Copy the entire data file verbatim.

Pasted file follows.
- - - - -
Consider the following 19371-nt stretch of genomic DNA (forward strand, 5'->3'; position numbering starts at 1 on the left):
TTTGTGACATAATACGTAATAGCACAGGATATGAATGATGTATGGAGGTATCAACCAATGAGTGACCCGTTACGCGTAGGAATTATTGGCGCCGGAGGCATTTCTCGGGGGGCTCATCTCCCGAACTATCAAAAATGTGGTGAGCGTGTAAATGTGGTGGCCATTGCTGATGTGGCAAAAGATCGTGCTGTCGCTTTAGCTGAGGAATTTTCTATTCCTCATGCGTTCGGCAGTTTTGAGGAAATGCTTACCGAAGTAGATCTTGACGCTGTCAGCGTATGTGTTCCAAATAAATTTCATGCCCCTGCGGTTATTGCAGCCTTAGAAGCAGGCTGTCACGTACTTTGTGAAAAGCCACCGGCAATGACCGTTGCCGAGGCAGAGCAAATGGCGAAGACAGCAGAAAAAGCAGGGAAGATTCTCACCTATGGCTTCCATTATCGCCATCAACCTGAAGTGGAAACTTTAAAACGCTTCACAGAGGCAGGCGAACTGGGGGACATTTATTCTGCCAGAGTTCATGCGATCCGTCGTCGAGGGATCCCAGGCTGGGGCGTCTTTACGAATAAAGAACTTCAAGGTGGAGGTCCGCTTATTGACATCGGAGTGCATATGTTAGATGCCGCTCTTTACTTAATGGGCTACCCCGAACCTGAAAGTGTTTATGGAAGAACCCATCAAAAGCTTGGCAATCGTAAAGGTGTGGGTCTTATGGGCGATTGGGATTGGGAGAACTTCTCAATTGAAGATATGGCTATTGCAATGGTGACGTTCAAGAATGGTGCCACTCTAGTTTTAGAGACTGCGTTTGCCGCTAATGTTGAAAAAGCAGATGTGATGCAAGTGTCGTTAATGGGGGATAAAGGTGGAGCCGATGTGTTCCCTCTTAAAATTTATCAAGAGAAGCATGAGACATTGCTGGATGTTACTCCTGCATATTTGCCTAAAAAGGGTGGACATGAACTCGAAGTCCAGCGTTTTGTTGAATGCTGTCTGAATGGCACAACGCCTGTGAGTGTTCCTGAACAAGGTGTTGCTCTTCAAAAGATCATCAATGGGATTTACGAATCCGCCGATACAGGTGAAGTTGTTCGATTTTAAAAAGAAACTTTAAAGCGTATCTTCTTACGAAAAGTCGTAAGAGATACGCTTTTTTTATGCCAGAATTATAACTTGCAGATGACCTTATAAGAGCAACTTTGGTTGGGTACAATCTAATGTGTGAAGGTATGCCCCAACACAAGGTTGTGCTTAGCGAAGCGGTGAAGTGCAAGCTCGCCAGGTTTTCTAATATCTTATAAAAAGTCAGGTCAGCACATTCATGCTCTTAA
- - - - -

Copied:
Consider the following 19371-nt stretch of genomic DNA (forward strand, 5'->3'; position numbering starts at 1 on the left):
TTTGTGACATAATACGTAATAGCACAGGATATGAATGATGTATGGAGGTATCAACCAATGAGTGACCCGTTACGCGTAGGAATTATTGGCGCCGGAGGCATTTCTCGGGGGGCTCATCTCCCGAACTATCAAAAATGTGGTGAGCGTGTAAATGTGGTGGCCATTGCTGATGTGGCAAAAGATCGTGCTGTCGCTTTAGCTGAGGAATTTTCTATTCCTCATGCGTTCGGCAGTTTTGAGGAAATGCTTACCGAAGTAGATCTTGACGCTGTCAGCGTATGTGTTCCAAATAAATTTCATGCCCCTGCGGTTATTGCAGCCTTAGAAGCAGGCTGTCACGTACTTTGTGAAAAGCCACCGGCAATGACCGTTGCCGAGGCAGAGCAAATGGCGAAGACAGCAGAAAAAGCAGGGAAGATTCTCACCTATGGCTTCCATTATCGCCATCAACCTGAAGTGGAAACTTTAAAACGCTTCACAGAGGCAGGCGAACTGGGGGACATTTATTCTGCCAGAGTTCATGCGATCCGTCGTCGAGGGATCCCAGGCTGGGGCGTCTTTACGAATAAAGAACTTCAAGGTGGAGGTCCGCTTATTGACATCGGAGTGCATATGTTAGATGCCGCTCTTTACTTAATGGGCTACCCCGAACCTGAAAGTGTTTATGGAAGAACCCATCAAAAGCTTGGCAATCGTAAAGGTGTGGGTCTTATGGGCGATTGGGATTGGGAGAACTTCTCAATTGAAGATATGGCTATTGCAATGGTGACGTTCAAGAATGGTGCCACTCTAGTTTTAGAGACTGCGTTTGCCGCTAATGTTGAAAAAGCAGATGTGATGCAAGTGTCGTTAATGGGGGATAAAGGTGGAGCCGATGTGTTCCCTCTTAAAATTTATCAAGAGAAGCATGAGACATTGCTGGATGTTACTCCTGCATATTTGCCTAAAAAGGGTGGACATGAACTCGAAGTCCAGCGTTTTGTTGAATGCTGTCTGAATGGCACAACGCCTGTGAGTGTTCCTGAACAAGGTGTTGCTCTTCAAAAGATCATCAATGGGATTTACGAATCCGCCGATACAGGTGAAGTTGTTCGATTTTAAAAAGAAACTTTAAAGCGTATCTTCTTACGAAAAGTCGTAAGAGATACGCTTTTTTTATGCCAGAATTATAACTTGCAGATGACCTTATAAGAGCAACTTTGGTTGGGTACAATCTAATGTGTGAAGGTATGCCCCAACACAAGGTTGTGCTTAGCGAAGCGGTGAAGTGCAAGCTCGCCAGGTTTTCTAATATCTTATAAAAAGTCAGGTCAGCACATTCATGCTCTTAA